Rep. Pramila Jayapal (D-WA) is introducing the most ambitious Medicare-for-all plan yet — one that envisions a quick transition to a public health plan with a robust set of benefits.
The co-chair of the Progressive Caucus is releasing a proposal Wednesday to transition the United States to a single-payer health care system, one in which a single, government-run health plan provides insurance coverage to all Americans.
“We mean a complete transformation of our health care system and we mean a system where there are no private insurance companies that provide these core benefits,” Jayapal told reporters Tuesday. “We mean universal care, everybody in, nobody out.”
Jayapal’s bill envisions a future where all Americans have health coverage and pay nothing out of pocket when they visit the doctor or hospital. Her plan, the Medicare for All Act of 2019, describes a benefit package that is more generous than what other single-payer countries, like England or Canada, currently offer. The benefits in Jayapal’s bill are even more generous than those included in Sen. Bernie Sanders (I-VT) Medicare-for-all plan.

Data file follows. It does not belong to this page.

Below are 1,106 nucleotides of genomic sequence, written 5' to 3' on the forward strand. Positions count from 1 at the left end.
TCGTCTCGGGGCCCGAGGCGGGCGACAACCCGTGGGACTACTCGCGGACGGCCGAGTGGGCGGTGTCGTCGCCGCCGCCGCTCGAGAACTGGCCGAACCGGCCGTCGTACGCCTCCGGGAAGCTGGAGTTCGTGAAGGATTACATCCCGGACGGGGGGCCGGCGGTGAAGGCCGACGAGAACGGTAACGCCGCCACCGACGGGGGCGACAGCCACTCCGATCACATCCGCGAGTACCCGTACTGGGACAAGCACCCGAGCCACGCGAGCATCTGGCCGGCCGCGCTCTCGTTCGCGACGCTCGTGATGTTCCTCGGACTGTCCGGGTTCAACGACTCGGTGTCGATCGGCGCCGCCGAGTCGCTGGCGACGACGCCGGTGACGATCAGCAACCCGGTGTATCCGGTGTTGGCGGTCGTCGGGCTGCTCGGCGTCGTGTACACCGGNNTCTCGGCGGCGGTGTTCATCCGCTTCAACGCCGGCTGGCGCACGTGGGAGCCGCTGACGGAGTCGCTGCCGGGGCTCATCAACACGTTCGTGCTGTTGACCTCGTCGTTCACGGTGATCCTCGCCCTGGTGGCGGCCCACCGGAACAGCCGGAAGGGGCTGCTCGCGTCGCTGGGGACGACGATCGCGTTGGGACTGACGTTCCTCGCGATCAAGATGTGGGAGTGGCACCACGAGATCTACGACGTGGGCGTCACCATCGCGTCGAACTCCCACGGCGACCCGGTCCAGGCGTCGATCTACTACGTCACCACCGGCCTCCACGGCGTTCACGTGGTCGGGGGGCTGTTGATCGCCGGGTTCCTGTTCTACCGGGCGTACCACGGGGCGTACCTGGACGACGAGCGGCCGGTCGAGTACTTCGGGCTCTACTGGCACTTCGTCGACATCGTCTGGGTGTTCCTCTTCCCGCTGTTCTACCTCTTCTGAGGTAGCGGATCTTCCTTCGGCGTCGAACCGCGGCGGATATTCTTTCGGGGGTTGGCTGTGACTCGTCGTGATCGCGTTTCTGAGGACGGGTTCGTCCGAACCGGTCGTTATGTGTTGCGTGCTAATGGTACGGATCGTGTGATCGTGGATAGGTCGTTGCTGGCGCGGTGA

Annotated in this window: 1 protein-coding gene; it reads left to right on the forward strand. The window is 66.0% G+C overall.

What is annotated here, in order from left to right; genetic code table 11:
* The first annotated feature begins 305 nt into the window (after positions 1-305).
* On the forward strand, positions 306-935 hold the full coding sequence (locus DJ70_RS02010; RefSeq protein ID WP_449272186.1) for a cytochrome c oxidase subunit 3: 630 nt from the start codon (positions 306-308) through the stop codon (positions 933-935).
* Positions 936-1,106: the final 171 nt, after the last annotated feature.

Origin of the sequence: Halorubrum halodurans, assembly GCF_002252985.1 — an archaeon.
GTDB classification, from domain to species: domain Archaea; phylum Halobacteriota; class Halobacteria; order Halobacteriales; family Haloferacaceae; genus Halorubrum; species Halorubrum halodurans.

But where the Jayapal plan has great detail into what is covered, it does not get into a crucial question: how the government will pay for the new health care program.
The new proposal comes at a moment that Democrats are coalescing around a Medicare-for-all platform. Frontrunner candidates in the Democratic primary like Sens. Kamala Harris (D-CA), Cory Booker (D-NJ), and Elizabeth Warren (D-MA) have all signed on as co-sponsors to Sanders’s single-payer bill in the Senate.